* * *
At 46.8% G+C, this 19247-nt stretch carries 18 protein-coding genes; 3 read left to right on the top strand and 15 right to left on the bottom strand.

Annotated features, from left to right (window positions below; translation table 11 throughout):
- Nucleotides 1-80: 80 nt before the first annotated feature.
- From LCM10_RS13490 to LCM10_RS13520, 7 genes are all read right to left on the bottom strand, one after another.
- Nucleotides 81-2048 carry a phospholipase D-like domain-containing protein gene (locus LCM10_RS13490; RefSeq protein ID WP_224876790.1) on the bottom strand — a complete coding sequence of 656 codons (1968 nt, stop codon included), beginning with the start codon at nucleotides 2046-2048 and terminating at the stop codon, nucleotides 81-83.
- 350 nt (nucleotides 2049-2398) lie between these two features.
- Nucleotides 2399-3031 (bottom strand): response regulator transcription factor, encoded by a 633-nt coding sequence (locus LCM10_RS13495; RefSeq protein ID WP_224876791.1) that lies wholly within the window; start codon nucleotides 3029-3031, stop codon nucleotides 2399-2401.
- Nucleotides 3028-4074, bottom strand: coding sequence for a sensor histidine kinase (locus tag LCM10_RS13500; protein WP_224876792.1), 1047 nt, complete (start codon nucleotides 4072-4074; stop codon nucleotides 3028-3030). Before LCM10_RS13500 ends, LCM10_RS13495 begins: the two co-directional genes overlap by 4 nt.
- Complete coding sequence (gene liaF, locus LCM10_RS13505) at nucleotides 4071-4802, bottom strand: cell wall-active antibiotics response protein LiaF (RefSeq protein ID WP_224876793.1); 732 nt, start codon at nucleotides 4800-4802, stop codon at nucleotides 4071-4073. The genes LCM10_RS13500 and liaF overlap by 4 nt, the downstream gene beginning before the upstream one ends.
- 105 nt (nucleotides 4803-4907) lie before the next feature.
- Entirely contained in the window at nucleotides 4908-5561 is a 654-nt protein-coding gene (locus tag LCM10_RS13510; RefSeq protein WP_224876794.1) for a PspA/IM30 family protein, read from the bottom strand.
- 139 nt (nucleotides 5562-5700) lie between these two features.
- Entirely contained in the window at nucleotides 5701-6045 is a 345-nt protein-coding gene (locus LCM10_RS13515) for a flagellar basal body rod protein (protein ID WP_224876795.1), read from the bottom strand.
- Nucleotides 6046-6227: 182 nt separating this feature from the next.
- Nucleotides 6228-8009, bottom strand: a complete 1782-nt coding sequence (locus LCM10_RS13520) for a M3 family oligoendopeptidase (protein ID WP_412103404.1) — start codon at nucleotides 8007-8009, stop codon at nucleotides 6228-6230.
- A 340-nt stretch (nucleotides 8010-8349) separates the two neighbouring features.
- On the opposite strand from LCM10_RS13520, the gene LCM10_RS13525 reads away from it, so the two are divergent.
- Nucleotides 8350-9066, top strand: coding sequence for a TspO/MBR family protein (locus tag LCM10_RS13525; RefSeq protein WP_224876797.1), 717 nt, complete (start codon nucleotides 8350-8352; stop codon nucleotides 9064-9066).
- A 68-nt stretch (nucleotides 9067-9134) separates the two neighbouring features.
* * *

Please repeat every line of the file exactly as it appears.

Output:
At 46.8% G+C, this 19247-nt stretch carries 18 protein-coding genes; 3 read left to right on the top strand and 15 right to left on the bottom strand.

Annotated features, from left to right (window positions below; translation table 11 throughout):
- Nucleotides 1-80: 80 nt before the first annotated feature.
- From LCM10_RS13490 to LCM10_RS13520, 7 genes are all read right to left on the bottom strand, one after another.
- Nucleotides 81-2048 carry a phospholipase D-like domain-containing protein gene (locus LCM10_RS13490; RefSeq protein ID WP_224876790.1) on the bottom strand — a complete coding sequence of 656 codons (1968 nt, stop codon included), beginning with the start codon at nucleotides 2046-2048 and terminating at the stop codon, nucleotides 81-83.
- 350 nt (nucleotides 2049-2398) lie between these two features.
- Nucleotides 2399-3031 (bottom strand): response regulator transcription factor, encoded by a 633-nt coding sequence (locus LCM10_RS13495; RefSeq protein ID WP_224876791.1) that lies wholly within the window; start codon nucleotides 3029-3031, stop codon nucleotides 2399-2401.
- Nucleotides 3028-4074, bottom strand: coding sequence for a sensor histidine kinase (locus tag LCM10_RS13500; protein WP_224876792.1), 1047 nt, complete (start codon nucleotides 4072-4074; stop codon nucleotides 3028-3030). Before LCM10_RS13500 ends, LCM10_RS13495 begins: the two co-directional genes overlap by 4 nt.
- Complete coding sequence (gene liaF, locus LCM10_RS13505) at nucleotides 4071-4802, bottom strand: cell wall-active antibiotics response protein LiaF (RefSeq protein ID WP_224876793.1); 732 nt, start codon at nucleotides 4800-4802, stop codon at nucleotides 4071-4073. The genes LCM10_RS13500 and liaF overlap by 4 nt, the downstream gene beginning before the upstream one ends.
- 105 nt (nucleotides 4803-4907) lie before the next feature.
- Entirely contained in the window at nucleotides 4908-5561 is a 654-nt protein-coding gene (locus tag LCM10_RS13510; RefSeq protein WP_224876794.1) for a PspA/IM30 family protein, read from the bottom strand.
- 139 nt (nucleotides 5562-5700) lie between these two features.
- Entirely contained in the window at nucleotides 5701-6045 is a 345-nt protein-coding gene (locus LCM10_RS13515) for a flagellar basal body rod protein (protein ID WP_224876795.1), read from the bottom strand.
- Nucleotides 6046-6227: 182 nt separating this feature from the next.
- Nucleotides 6228-8009, bottom strand: a complete 1782-nt coding sequence (locus LCM10_RS13520) for a M3 family oligoendopeptidase (protein ID WP_412103404.1) — start codon at nucleotides 8007-8009, stop codon at nucleotides 6228-6230.
- A 340-nt stretch (nucleotides 8010-8349) separates the two neighbouring features.
- On the opposite strand from LCM10_RS13520, the gene LCM10_RS13525 reads away from it, so the two are divergent.
- Nucleotides 8350-9066, top strand: coding sequence for a TspO/MBR family protein (locus tag LCM10_RS13525; RefSeq protein WP_224876797.1), 717 nt, complete (start codon nucleotides 8350-8352; stop codon nucleotides 9064-9066).
- A 68-nt stretch (nucleotides 9067-9134) separates the two neighbouring features.